Three years ago, a rumour started circulating in the Arab coffee shops of west London. For several months, Saddam Hussein had been training an elite squad of female assassins. Their mission: to travel to London, obtain work as belly dancers, and target Iraqi dissidents living in the city. Around this time, a glamorous young Iraqi woman turned up at Baghdad, an Iraqi restaurant on Westbourne Grove, and offered her services for free. She performed a few times, and then disappeared. It later emerged that she had worked in Iraq as a dancer for one of Saddam Hussein's sons. Her visit to London was never properly explained.
The proprietor of Baghdad, who asked to be called only Abdul, recounts this story with a gleam in his eye. It is the first Saturday night of the war and I have come to his restaurant with a group of friends. Despite the bombs raining down on the real Baghdad, the atmosphere in this one seems relatively relaxed.
Abdul opened Baghdad a little more than five years ago, since when it has become a prominent meeting place for Iraqis living in London. These number approximately 200,000, and include Kurds, Sunnis and Shiites, as well as former members of the ruling Ba'ath Party and communist activists. Abdul tells me that everyone is welcome in his restaurant, no matter what their ethnic group or religious affiliation. "Iraq is a country where people are unable to express their opinions. But here in Britain you can say what you like."
On the night we visit, most of the customers are English. Next to us are two young men, who appear to be on a date. A vicar and his female companion sit at the table opposite, looking incongruous against the Arab decor. Abdul says that more English people have started coming to the restaurant since the talk of war began. Unlike him, however, most of them are opposed to military action. Earlier that day, I had conducted some research into Iraqi cooking. This proved difficult. Iraq, it seems, has been influenced by the cooking of its neighbours - particularly Iran and Turkey - to the extent that it lacks a distinctive cuisine of its own. When I put this to Abdul, however, he disagreed. "There is a distinctive style of cooking in Iraq. Our food is milder, less spicy than other Middle Eastern countries. We often simmer our dishes for a long time, rather than grilling them." He explained that burgul (or crushed wheat) is a speciality, having been the staple of the Assyrians who inhabited the region many centuries ago.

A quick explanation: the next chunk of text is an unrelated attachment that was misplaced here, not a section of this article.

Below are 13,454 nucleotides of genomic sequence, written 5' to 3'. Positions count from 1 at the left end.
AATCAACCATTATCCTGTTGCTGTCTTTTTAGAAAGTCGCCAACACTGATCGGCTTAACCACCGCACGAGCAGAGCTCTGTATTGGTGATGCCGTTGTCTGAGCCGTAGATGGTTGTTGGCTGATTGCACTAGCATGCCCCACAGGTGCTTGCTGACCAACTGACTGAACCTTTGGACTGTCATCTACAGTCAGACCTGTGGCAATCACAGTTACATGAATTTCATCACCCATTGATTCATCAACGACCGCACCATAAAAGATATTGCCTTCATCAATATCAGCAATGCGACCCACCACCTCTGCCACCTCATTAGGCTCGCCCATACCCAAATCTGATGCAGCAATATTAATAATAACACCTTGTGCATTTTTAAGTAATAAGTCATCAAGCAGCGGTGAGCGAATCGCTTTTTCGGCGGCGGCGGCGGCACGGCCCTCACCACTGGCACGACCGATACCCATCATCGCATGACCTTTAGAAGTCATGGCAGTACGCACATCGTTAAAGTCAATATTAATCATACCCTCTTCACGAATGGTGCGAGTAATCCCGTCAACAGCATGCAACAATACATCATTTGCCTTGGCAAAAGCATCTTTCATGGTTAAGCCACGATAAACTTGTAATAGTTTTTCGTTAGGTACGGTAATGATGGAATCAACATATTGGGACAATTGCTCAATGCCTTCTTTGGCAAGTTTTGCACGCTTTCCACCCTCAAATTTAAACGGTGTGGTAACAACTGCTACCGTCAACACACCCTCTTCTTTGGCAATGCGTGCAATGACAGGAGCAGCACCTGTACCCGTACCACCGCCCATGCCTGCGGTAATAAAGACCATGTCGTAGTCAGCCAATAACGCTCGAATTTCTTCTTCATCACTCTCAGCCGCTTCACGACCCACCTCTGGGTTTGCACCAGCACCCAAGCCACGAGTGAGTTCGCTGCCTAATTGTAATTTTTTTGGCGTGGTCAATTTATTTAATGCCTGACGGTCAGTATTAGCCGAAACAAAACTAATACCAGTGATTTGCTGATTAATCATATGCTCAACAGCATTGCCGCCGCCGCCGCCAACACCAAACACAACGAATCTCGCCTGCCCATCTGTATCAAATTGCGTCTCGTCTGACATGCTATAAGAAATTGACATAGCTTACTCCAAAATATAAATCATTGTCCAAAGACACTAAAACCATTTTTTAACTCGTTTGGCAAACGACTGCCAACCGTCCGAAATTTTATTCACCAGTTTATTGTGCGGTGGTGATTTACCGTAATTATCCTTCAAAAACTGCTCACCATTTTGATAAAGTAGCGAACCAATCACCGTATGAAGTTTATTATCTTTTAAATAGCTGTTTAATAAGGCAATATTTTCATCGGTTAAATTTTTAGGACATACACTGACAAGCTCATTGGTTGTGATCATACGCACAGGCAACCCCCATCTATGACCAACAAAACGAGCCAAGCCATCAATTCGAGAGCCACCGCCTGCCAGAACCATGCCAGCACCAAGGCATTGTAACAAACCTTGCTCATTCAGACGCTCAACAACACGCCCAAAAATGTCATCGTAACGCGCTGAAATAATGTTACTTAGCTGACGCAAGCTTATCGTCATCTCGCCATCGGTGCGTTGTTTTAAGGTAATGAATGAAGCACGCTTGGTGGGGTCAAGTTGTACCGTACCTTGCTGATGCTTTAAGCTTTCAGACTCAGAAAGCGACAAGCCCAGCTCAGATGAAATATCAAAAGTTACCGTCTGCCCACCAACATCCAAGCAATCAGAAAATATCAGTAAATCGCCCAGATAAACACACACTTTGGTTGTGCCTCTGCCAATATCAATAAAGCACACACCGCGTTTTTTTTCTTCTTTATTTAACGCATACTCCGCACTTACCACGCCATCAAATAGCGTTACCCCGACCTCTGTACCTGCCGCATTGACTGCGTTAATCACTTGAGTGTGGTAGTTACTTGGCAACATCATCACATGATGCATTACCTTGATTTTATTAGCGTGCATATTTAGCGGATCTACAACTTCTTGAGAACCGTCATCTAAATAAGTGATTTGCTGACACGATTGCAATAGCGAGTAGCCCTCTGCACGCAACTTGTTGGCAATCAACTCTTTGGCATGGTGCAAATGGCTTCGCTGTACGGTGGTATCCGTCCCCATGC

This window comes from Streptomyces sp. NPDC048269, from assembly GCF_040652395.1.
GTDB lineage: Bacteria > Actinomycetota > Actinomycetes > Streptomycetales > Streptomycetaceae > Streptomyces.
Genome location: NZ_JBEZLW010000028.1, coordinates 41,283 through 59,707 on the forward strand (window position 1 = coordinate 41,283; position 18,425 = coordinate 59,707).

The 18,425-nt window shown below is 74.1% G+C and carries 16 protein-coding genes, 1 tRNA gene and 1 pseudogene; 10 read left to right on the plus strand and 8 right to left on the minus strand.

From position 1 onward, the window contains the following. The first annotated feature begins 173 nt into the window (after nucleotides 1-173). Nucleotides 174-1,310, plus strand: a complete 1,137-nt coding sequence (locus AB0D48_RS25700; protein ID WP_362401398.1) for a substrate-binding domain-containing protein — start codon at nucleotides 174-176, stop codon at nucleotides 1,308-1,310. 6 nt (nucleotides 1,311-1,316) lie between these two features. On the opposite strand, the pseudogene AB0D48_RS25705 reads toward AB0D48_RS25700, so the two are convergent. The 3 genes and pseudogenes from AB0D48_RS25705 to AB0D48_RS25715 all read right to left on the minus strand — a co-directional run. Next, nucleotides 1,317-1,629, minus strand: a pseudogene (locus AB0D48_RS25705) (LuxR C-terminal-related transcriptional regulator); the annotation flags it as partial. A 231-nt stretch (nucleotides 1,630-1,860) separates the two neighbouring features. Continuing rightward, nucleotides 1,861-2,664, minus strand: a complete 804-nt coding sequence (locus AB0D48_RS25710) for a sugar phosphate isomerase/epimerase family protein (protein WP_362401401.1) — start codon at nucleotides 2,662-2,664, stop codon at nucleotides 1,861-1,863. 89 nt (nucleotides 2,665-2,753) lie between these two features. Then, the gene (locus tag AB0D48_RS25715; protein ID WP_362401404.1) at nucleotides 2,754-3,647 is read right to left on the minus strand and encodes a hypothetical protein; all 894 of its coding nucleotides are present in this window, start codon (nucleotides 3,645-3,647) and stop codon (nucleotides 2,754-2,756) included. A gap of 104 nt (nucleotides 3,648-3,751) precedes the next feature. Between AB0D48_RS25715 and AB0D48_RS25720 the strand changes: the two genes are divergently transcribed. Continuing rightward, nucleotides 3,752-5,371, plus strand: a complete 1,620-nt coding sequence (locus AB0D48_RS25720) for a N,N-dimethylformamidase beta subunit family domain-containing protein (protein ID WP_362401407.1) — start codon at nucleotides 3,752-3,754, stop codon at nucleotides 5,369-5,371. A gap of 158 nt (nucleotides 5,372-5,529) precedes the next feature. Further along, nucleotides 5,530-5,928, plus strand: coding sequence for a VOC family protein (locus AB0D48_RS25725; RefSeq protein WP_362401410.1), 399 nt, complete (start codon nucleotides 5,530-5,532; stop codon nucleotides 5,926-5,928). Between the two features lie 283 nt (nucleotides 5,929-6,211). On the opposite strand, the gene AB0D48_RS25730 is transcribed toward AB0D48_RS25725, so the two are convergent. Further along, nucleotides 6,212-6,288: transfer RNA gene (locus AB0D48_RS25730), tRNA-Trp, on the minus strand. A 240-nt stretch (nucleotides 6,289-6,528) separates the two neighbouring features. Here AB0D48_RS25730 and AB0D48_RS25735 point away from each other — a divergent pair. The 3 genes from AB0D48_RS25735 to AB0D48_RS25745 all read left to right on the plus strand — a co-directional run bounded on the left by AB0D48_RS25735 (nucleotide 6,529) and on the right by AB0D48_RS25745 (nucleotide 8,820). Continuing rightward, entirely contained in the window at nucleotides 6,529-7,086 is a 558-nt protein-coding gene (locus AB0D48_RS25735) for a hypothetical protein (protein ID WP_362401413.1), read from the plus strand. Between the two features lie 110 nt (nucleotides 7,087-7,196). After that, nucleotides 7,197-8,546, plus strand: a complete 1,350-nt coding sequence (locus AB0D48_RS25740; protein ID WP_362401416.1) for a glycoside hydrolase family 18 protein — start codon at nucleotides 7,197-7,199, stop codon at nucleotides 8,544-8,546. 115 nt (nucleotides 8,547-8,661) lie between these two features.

The food at Baghdad only partly bears out this assertion. Most of the dishes are standard Middle Eastern fare. The starters include hummus, baba ganoush (aubergine pate) and tabbouleh, as well as a tasty dish of mashed brown broad beans which bears the rather unenticing name of "foul medames". The main courses are more original: bamieh, a dish of lamb stewed with okra and tomatoes, is an Iraqi speciality. But even this wasn't particularly flavourful. Abdul is right to say that Iraqi food is mild. I got the impression that the real reason people come to Baghdad is to talk - about life, politics, exile. Abdul, certainly, is keen to discuss current events. He tells me that his family still lives in Baghdad, where his father runs a restaurant, just two miles away from the presidential complex. He had been in contact with them earlier that day. "Of course I am worried. But Iraqi people want to get rid of Saddam. And this is the only way."
At 10pm, the lights fade and Arab music starts blaring from the speakers. A woman dressed in colourful robes sweeps into the room, and begins gyrating furiously. She gets a mixed reception. The young male couple look unimpressed when she sidles up to their table. She doesn't even attempt to attract the vicar's attention. Fed up with the lack of interest, she approaches our table, and orders the female contingent to "Come up and dance!" Rather disappointingly, her accent is broad south London. But at least she is unlikely to be an assassin working for the Iraqi government.
Baghdad, 107 Westbourne Grove, London W2 4UW (tel: 020 7229 3868/3048)